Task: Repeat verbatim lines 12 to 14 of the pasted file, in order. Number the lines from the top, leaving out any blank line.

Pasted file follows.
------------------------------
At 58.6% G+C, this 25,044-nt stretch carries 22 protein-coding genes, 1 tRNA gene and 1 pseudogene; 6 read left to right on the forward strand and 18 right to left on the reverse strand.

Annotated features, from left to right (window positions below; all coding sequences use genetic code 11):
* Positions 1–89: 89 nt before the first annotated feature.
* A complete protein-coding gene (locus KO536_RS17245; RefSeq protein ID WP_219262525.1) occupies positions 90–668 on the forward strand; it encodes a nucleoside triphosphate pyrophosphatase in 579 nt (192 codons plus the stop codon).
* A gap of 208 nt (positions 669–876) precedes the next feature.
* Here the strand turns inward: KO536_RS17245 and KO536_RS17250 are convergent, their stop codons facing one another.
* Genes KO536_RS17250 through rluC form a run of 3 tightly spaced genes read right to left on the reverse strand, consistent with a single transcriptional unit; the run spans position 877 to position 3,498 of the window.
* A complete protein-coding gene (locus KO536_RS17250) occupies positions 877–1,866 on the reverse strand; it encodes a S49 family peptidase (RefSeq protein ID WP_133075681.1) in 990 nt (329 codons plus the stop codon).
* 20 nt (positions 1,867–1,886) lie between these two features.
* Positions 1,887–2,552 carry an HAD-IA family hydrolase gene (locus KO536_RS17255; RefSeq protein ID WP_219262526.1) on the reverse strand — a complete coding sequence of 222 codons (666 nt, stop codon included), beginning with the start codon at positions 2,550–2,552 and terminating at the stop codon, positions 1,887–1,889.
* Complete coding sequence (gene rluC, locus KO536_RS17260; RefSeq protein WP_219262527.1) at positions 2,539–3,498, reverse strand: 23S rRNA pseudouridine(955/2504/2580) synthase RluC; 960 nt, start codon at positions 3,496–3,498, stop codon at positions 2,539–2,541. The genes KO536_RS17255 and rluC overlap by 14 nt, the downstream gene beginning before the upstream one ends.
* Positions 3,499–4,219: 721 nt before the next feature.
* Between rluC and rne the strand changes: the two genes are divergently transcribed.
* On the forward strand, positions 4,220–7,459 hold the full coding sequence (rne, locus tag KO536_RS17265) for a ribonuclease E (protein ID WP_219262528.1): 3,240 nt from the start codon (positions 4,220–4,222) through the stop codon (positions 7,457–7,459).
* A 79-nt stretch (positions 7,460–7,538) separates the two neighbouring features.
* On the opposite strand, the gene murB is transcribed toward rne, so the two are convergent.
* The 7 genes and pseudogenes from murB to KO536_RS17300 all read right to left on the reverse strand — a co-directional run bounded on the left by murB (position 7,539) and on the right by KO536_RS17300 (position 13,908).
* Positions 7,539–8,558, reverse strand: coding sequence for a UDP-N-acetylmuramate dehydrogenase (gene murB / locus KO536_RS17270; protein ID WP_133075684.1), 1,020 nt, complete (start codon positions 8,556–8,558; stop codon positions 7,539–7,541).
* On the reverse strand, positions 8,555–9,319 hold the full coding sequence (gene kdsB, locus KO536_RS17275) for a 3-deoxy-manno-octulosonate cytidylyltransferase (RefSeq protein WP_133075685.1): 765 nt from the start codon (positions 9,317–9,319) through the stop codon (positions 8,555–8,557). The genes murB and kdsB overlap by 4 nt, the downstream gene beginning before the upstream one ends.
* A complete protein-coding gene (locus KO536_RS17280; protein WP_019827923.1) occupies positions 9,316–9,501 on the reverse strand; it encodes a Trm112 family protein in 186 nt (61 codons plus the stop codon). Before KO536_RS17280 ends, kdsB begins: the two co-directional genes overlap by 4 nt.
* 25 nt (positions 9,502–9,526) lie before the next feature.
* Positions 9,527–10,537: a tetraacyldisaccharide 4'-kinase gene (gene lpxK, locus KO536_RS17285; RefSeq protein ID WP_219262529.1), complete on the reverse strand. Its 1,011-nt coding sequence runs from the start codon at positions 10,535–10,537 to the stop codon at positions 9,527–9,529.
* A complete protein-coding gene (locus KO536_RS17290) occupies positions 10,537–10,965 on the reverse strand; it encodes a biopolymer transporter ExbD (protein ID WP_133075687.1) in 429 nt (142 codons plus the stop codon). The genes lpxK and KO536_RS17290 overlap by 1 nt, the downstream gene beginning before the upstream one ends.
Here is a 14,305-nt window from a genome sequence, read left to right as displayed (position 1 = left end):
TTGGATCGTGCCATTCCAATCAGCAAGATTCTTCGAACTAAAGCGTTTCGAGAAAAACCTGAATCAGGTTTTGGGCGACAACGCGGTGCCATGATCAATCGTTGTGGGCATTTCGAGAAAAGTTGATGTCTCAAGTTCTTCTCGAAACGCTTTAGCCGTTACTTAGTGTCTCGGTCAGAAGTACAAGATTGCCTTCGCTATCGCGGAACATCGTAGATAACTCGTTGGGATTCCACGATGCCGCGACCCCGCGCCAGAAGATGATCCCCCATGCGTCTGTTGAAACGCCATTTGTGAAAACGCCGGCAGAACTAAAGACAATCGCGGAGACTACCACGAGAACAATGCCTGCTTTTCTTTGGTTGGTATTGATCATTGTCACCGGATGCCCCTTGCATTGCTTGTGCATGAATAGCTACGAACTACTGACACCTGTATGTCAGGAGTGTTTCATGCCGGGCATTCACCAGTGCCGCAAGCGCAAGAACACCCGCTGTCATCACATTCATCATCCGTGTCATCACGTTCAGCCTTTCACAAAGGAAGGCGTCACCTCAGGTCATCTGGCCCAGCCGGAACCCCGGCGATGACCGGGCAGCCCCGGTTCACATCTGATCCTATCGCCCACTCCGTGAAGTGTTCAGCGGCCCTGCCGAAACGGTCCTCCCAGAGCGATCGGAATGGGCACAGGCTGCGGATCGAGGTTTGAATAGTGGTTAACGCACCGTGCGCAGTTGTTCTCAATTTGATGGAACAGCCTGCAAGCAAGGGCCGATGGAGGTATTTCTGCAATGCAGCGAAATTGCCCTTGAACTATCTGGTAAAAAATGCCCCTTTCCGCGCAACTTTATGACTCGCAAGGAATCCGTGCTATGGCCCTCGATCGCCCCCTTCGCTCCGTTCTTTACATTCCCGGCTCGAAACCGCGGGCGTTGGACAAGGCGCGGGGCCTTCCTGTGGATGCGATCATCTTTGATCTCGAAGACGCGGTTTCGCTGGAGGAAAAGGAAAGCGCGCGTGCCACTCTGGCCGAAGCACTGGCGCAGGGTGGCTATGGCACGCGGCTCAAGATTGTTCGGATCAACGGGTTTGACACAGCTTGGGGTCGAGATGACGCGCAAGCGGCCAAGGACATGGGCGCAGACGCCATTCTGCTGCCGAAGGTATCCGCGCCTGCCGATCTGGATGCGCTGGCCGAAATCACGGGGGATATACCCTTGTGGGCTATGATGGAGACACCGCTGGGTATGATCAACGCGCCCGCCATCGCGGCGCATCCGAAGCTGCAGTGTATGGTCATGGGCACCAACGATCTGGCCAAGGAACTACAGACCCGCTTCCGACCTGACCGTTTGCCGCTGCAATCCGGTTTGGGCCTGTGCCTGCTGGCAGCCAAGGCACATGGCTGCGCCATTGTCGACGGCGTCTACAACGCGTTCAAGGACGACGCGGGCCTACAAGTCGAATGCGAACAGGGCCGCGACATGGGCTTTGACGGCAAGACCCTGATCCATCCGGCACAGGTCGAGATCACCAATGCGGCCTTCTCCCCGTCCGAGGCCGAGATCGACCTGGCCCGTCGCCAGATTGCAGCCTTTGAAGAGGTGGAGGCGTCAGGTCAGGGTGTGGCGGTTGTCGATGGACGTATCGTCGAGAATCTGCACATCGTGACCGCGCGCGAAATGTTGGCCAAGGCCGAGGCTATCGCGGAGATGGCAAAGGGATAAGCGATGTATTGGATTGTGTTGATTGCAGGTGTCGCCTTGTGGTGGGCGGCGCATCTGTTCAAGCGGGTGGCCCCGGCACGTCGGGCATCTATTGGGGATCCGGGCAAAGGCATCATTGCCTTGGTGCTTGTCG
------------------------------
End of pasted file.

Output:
* Positions 3,499–4,219: 721 nt before the next feature.
* Between rluC and rne the strand changes: the two genes are divergently transcribed.
* On the forward strand, positions 4,220–7,459 hold the full coding sequence (rne, locus tag KO536_RS17265) for a ribonuclease E (protein ID WP_219262528.1): 3,240 nt from the start codon (positions 4,220–4,222) through the stop codon (positions 7,457–7,459).